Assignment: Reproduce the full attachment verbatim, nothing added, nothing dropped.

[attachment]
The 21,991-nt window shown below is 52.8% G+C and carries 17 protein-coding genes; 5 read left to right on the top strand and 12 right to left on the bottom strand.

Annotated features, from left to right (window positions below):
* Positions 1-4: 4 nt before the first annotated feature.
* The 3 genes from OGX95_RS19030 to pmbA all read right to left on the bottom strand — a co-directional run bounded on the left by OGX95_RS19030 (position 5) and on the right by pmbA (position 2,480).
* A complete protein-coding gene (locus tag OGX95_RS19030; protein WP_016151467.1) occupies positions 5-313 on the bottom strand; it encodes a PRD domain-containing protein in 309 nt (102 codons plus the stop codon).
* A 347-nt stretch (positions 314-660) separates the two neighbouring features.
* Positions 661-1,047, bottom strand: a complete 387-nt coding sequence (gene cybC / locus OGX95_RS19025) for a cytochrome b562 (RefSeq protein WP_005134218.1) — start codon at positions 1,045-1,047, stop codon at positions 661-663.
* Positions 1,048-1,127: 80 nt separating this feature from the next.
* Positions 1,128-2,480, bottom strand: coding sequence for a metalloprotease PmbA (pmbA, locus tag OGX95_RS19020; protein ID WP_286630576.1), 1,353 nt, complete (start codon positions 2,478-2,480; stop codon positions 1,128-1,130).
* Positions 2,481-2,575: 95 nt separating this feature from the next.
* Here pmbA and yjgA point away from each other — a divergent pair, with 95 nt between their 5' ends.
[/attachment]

The 21,991-nt window shown below is 52.8% G+C and carries 17 protein-coding genes; 5 read left to right on the top strand and 12 right to left on the bottom strand.

Annotated features, from left to right (window positions below):
* Positions 1-4: 4 nt before the first annotated feature.
* The 3 genes from OGX95_RS19030 to pmbA all read right to left on the bottom strand — a co-directional run bounded on the left by OGX95_RS19030 (position 5) and on the right by pmbA (position 2,480).
* A complete protein-coding gene (locus tag OGX95_RS19030; protein WP_016151467.1) occupies positions 5-313 on the bottom strand; it encodes a PRD domain-containing protein in 309 nt (102 codons plus the stop codon).
* A 347-nt stretch (positions 314-660) separates the two neighbouring features.
* Positions 661-1,047, bottom strand: a complete 387-nt coding sequence (gene cybC / locus OGX95_RS19025) for a cytochrome b562 (RefSeq protein WP_005134218.1) — start codon at positions 1,045-1,047, stop codon at positions 661-663.
* Positions 1,048-1,127: 80 nt separating this feature from the next.
* Positions 1,128-2,480, bottom strand: coding sequence for a metalloprotease PmbA (pmbA, locus tag OGX95_RS19020; protein ID WP_286630576.1), 1,353 nt, complete (start codon positions 2,478-2,480; stop codon positions 1,128-1,130).
* Positions 2,481-2,575: 95 nt separating this feature from the next.
* Here pmbA and yjgA point away from each other — a divergent pair, with 95 nt between their 5' ends.